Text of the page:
The case for neutrality on assisted dying

 

The British Medical Association and some other professional healthcare bodies are publicly opposed to legislation to permit assisted dying for terminally ill mentally competent adults. HPAD believes that the proper stance of our professional bodies is one of studied neutrality.

At the heart of the case for neutrality is that the decriminalisation of assisted dying should be a matter for society as a whole to decide, and no particular group within it should have a disproportionate influence on this decision. The view of society is clear-cut: successive surveys have shown that it is supported by over 80% of the general population[1], including 70% of those with religious beliefs[2]. This is not an unthinking or ill-informed response: support for assisted suicide for people who have severe illnesses but are not terminally ill is much lower – at about 40%1.

Healthcare professional organisations committed to shaking off the paternalism of the past should not use their influence to impose the beliefs of some of their members on patients: it is inconsistent with the idea of ‘patient-centred care’ and the principle of ‘no decision about me without me’.

The publicly stated opposition of the BMA and some royal colleges to assisted dying also ignores the division of opinion within the professions. The most reliable information suggests that between 30% and 40% of doctors are in favour of decriminalisation[3],[4] and that a third would like the option of an assisted death for themselves[5]. What is more, two thirds of doctors in a survey conducted in October 2011 agreed that the medical bodies should take a neutral position on assisted dying[6]. These voices have been silenced: to put it bluntly, they are not represented by their representative bodies.

Neutrality is not indifference. It would not prevent our representative bodies participating in public debates on assisted dying, quite the contrary: it would enable them to participate constructively. From a neutral position our professional organisations can contribute their expertise to debates on matters such as safeguards, prognosis and vulnerability – something it is difficult to do from a position of principled opposition. Their expertise may lead them to criticize a badly formulated assisted dying law and this would be entirely justifiable. Opposing (or indeed advocating) assisted dying on principle is not.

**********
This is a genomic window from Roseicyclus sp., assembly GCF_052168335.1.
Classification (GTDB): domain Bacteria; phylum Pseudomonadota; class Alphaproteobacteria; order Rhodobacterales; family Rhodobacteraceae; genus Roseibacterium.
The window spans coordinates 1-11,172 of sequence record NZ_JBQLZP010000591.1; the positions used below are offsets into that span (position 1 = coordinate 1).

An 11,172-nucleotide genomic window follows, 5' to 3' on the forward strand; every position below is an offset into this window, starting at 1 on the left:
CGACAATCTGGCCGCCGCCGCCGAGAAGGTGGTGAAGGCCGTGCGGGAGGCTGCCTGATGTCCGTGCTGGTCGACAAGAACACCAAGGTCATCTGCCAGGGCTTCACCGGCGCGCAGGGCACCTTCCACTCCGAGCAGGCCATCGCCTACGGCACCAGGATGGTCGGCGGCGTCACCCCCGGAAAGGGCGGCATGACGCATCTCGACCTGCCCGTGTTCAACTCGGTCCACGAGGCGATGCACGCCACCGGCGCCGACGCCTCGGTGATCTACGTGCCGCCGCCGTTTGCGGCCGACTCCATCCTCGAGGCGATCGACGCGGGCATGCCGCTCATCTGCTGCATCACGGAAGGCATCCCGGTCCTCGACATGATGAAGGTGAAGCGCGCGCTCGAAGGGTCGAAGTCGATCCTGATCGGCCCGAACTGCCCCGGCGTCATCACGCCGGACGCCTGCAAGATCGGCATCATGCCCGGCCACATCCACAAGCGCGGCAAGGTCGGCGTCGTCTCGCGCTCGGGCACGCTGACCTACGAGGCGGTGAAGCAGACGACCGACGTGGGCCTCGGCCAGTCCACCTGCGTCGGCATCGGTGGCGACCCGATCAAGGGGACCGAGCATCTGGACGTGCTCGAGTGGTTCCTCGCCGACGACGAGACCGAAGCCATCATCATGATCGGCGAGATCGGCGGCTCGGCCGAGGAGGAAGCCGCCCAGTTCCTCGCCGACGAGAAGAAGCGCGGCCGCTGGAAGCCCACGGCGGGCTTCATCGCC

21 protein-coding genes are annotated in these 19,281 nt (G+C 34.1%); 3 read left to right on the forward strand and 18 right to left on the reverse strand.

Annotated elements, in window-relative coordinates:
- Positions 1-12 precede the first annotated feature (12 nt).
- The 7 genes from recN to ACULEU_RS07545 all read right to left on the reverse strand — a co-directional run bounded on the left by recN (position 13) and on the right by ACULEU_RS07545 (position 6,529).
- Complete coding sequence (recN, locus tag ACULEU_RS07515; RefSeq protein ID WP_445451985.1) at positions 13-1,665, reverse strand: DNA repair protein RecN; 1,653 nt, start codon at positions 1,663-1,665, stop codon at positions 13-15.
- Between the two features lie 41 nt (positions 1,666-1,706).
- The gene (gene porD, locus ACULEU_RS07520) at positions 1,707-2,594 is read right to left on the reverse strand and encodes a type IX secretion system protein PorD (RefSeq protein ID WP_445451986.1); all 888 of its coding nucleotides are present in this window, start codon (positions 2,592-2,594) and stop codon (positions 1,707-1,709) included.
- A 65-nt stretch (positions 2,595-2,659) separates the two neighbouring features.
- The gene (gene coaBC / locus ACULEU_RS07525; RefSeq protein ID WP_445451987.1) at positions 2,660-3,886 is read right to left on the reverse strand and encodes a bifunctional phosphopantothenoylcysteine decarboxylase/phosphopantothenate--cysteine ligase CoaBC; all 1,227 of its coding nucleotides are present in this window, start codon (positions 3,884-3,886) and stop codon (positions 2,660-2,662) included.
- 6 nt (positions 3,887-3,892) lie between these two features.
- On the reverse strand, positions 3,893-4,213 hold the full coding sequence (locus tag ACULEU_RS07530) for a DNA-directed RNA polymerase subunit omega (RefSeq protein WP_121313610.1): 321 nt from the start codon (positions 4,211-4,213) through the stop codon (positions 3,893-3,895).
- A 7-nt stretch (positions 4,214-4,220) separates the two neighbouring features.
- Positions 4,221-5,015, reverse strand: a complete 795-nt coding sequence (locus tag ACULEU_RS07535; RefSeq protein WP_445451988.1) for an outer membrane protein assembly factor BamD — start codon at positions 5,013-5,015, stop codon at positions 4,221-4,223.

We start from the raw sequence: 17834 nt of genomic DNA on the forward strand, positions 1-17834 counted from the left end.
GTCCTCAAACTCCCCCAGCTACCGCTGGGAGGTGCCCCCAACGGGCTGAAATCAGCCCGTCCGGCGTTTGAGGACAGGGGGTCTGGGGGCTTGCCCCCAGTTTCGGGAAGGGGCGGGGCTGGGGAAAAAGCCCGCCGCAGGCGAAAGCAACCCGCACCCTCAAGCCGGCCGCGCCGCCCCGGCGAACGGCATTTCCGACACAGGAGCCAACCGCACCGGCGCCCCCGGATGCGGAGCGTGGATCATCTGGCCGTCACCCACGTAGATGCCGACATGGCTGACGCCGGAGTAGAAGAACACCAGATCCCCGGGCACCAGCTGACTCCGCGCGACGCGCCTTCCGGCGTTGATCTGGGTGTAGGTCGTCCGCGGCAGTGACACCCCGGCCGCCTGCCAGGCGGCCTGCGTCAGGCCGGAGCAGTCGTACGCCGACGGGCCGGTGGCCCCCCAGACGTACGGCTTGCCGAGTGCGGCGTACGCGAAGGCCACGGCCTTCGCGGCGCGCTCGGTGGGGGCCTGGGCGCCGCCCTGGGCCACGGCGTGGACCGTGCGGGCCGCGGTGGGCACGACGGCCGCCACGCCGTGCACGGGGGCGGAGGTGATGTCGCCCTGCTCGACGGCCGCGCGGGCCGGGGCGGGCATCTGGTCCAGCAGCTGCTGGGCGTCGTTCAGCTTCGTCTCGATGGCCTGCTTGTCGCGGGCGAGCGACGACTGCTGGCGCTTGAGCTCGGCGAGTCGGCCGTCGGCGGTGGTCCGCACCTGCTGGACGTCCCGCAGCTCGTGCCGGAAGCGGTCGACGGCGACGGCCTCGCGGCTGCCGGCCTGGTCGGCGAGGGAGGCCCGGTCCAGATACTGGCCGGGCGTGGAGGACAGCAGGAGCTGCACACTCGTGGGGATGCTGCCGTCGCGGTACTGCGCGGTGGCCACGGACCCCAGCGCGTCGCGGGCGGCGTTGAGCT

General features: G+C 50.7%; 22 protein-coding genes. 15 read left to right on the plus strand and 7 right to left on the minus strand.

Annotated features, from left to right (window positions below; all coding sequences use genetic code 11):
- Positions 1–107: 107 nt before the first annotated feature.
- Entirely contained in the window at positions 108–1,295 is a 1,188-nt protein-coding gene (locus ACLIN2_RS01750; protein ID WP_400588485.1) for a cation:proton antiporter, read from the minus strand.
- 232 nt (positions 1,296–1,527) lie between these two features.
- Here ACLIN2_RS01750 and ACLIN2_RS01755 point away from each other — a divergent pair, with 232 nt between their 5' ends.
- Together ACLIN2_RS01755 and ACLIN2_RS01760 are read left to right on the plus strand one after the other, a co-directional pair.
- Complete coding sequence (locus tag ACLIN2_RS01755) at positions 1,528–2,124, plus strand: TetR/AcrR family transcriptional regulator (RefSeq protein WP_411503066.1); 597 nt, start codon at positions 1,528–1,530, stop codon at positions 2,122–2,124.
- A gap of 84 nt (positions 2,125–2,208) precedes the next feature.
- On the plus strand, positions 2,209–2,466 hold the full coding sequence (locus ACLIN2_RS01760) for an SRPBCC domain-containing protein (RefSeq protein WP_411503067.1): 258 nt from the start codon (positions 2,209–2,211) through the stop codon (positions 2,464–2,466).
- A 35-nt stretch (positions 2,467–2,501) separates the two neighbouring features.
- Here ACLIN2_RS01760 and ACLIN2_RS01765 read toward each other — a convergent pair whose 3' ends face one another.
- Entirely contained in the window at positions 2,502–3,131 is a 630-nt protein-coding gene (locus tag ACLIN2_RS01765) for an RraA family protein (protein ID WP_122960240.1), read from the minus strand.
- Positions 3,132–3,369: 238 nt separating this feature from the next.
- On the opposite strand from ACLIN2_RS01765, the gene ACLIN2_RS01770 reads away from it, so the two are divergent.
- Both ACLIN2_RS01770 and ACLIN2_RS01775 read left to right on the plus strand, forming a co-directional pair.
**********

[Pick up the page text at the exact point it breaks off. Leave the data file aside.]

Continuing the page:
The case for neutrality does not imply that medical organisations should never hold a position on controversial matters or that individual members should not express their views on assisted dying. As responsible citizens, individual doctors are, of course, entitled to express their views about the ethical and clinical case for, and the potential social impact of, a change in the law. Medical bodies are right to take a position issues such as their own working conditions, the health service, and public health. However, they should not pass judgements about the morality of the decisions their patients make regarding their own care. In the case of assisted dying, they should restrict their role to advising on safeguards and the other issues noted in the previous paragraph.

Given the overwhelming support for assisted dying in society as a whole and given also that there are healthcare professionals of good will, different faiths, and expertise in palliative care, with passionate views on both sides of the debate, we believe that the proper stance of healthcare professional bodies is one of neutrality.

 

 

[1] Clery E, McLean S, Phillips M. (2007) Quickening death: the euthanasia debate. In: Parks A, Curtice J, Thomson K, Phillips M, Johnson M, eds. British social attitudes. The 23rd report—perspectives on a changing society. Sage. 35-54.

 

[2] McAndrew S. (2010) Religious faith and contemporary attitudes. In: Park A, Curtice J, Thomson K, Phillips A, Clery E, Butt S, eds. British social attitudes: 2009-2010. The 26th Report. Sage. 87-113.

 

[3] Seale C. (2009) Legalisation of euthanasia or physician-assisted suicide: survey of doctors’ attitudes. Palliat Med. 23:205-12.

 

[4] Lee W, Price A, Rayner L, Hotopf M. (2009) Survey of doctors’ opinions of the legalisation of physician assisted suicide. BMC Med Ethics. 10:2.

 

[5] http://www.dignityindying.org.uk/news/general/n329-only-1-in-3-doctors-wouldnt-want-the-option-of-assisted-dying-to-be-available-to-them-at-the-end-of-their-lives.html

 

[6] http://www.hpad.org.uk/download_file/view/57/